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Re: [Paparazzi-devel] Paparazzi bus MQ wrapper

From: Gerard Toonstra
Subject: Re: [Paparazzi-devel] Paparazzi bus MQ wrapper
Date: Wed, 28 Jan 2015 15:51:51 -0300

On Wed, Jan 28, 2015 at 2:58 PM, Felix Ruess <address@hidden> wrote:

Felix, at the moment it's a string like ivy. It's possible to work with the message definition at the bus level, 
but if I understand this correctly, you'd get binary dependency and requirements to recompile the bus if a 
message definition changes 

Of course the pprzbus should not need to be recompiled to get updated message definitions, this has to done at runtime (like giving it the message specifications), otherwise it doesn't make sense.
Also implementations like ivy wouldn't need to care about that

ah, ok, better understood now. Doing some runtime checks and potentially conversions. 
 The reason for adding the sender parameter is how I saw that the regex's were used in general. Usually there's
no filter, so the app doesn't care about the sender, but in some regex's you get a "1" for the ac_id or a 
"ground" at the start. The regex is pretty difficult to parse and make sense of, so I made this an explicit
function of the API instead.

Regarding adding the sender:
I thin I would prefer it if you "simply" subscribe to a topic and not additionally filter on the sender.
In most middlewares using pub/sub you also don't have that.
Instead you usually encode the "sender" in the topic name by e.g. namspacing it...
Something like this is further away from Ivy and requires more work, but would better map to other middlewares (I'm also thinking about ROS here).

In my mind the sender is not mandatory, but optional. 

What I intended with the API is to push those details of the "bus protocol" to the bus layer. From the perspective of the app, there's a message
and some sender that you want to be called back for, but it's probably better to put the details of how this travels on the bus to the
bus layer. Then, if we change our minds how it's done in the future there's no need to update the app code for bus protocol changes.
When we pass in a string like "TOPIC_NAME.1", then we make such decisions at the level of the application (as we do now with ivy).

I imagine that an API call for bindings on the bus would then eventually look like this, without regex's:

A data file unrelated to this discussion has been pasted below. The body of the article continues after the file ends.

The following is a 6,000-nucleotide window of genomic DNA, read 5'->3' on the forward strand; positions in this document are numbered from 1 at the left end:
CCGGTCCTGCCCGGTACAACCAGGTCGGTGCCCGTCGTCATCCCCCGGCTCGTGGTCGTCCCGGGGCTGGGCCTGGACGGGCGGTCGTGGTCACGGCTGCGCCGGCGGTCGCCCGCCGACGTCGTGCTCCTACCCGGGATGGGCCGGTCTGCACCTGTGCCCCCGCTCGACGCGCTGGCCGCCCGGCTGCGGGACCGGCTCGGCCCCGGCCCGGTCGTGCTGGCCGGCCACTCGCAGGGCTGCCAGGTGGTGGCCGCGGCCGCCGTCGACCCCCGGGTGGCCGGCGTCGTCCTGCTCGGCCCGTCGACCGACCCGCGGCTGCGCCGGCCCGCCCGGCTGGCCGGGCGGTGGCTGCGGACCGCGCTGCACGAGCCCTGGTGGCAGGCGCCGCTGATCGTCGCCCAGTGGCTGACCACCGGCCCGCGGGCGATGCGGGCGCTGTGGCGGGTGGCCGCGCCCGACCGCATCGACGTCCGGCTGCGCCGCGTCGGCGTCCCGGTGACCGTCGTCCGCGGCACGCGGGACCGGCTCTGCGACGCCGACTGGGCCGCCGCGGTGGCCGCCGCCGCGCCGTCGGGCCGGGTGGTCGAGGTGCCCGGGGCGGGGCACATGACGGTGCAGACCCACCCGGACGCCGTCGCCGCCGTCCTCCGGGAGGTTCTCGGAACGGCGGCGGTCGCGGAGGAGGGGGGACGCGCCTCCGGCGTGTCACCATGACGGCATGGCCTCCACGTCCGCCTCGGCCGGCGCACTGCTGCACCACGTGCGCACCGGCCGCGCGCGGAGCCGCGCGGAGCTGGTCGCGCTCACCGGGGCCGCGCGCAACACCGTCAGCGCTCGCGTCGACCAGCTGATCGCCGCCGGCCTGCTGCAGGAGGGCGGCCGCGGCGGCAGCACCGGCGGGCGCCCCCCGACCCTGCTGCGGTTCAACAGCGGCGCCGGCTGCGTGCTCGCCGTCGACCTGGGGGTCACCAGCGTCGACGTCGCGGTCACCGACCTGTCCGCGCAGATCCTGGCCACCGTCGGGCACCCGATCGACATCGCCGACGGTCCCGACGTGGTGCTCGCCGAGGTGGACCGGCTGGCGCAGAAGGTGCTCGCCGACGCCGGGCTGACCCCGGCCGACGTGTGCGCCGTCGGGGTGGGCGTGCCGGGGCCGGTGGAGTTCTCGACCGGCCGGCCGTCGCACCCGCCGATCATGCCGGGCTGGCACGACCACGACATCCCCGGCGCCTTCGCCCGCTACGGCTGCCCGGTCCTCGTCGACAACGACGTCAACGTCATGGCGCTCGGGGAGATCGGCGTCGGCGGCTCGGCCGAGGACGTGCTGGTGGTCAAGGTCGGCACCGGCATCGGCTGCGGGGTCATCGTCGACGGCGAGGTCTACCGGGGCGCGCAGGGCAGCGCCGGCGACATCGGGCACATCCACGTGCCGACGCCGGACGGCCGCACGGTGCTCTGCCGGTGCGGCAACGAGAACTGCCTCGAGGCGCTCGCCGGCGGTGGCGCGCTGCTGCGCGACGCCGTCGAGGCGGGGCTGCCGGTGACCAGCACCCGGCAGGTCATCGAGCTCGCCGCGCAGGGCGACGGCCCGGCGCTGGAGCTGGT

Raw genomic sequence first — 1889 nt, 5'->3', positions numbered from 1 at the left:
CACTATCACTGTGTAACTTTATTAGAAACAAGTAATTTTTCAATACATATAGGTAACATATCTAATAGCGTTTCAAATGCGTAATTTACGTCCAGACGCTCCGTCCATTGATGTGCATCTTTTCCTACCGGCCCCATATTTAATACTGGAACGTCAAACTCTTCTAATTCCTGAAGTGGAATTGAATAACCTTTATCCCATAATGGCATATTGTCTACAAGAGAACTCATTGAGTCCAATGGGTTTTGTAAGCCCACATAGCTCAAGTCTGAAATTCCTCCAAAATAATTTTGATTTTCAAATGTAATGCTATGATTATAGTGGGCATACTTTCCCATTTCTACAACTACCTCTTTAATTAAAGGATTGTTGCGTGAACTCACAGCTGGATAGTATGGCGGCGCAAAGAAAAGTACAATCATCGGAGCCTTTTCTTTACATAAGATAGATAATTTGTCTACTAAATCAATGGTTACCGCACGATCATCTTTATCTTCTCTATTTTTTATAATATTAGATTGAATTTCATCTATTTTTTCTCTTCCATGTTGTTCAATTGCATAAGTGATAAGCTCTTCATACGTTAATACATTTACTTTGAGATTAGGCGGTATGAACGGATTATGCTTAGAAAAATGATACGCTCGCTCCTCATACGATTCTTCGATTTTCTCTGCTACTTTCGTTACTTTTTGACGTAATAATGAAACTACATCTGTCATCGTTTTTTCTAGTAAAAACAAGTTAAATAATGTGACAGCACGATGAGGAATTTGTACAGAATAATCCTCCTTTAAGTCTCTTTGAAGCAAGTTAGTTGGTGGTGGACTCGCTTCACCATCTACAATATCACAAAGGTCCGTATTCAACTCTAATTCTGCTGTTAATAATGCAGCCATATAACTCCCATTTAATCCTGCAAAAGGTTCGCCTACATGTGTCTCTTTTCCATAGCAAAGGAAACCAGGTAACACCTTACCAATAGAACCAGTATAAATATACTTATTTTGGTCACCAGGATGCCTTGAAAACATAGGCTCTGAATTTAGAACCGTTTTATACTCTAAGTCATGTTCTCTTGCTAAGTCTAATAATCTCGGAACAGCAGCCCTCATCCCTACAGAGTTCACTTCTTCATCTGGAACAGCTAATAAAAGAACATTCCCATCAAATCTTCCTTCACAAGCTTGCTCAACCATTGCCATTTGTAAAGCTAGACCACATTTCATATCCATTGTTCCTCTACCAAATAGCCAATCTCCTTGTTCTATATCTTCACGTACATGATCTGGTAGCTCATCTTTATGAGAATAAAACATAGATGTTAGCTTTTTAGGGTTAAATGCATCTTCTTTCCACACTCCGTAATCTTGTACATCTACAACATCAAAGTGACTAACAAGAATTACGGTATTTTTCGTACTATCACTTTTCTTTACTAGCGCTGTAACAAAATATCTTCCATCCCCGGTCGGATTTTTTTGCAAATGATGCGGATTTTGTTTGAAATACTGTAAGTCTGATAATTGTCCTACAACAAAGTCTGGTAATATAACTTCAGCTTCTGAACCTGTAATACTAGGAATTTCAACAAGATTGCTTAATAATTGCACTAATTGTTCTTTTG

bind_id PprzBusBind( MsgCallback callback, const char *msg_name, const char *sender );

So basically I was thinking if we shouldn't try to do something more like

Subscriber * pprz_bus_subscribe(const char *topic, MsgCallback callback);
or maybe
Subscriber * pprz_bus_subscribe(const char *topic, MsgType type, MsgCallback callback);

An option is probably also needed to split data arguments or not, because telemetry messages split the 
data arguments into an arg list before returning, whereas the gcs and server just return the msg_name+data
as one single line.

The need to distinguish between these cases is what I would like to avoid...
but would probably be a lot of work to map the purely string based Ivy approach to a message based one. 

What would be nice if in the end we could "just" subscribe to topics (e.g. via redis) and get a full message back.
Meaning the client doesn't need to know messages.xml and parse that again, but can get that info either separately once from redis or get the message as a JSON object (including fields).

There's some thinking to be done here how this works in detail:
- Which format is used by applications to pass messages to the bus layer (already json? or an argument string as now?)
- What actions the bus performs on the message. Only validation (num args, type looks ok?) or also conversion to something else.
  Machines don't care about fields, so I'm not sure if it's a good idea to convert this to json for transport.
- THe actions the bus performs at the other end on receipt.
- How the message is forwarded to the application at the other end. (json?).

The class in paparazzi already does some of this work. It receives the arguments and then passes back a 
dictionary to the caller, which can refer to values by name. We can do this from a C library, but C clients do not natively
have dictionary constructs available, so we may have to pick a supporting library for that.
Also connecting ROS and mavlink to it would be great...

So basically I'm wondering how far we should go here, IMHO the benefit of just mapping the Ivy approach to e.g. redis is a bit limited...

ok, but redis is just an example. It's supposed to become a library with multiple plugins for rabbitmq,, redis and others....



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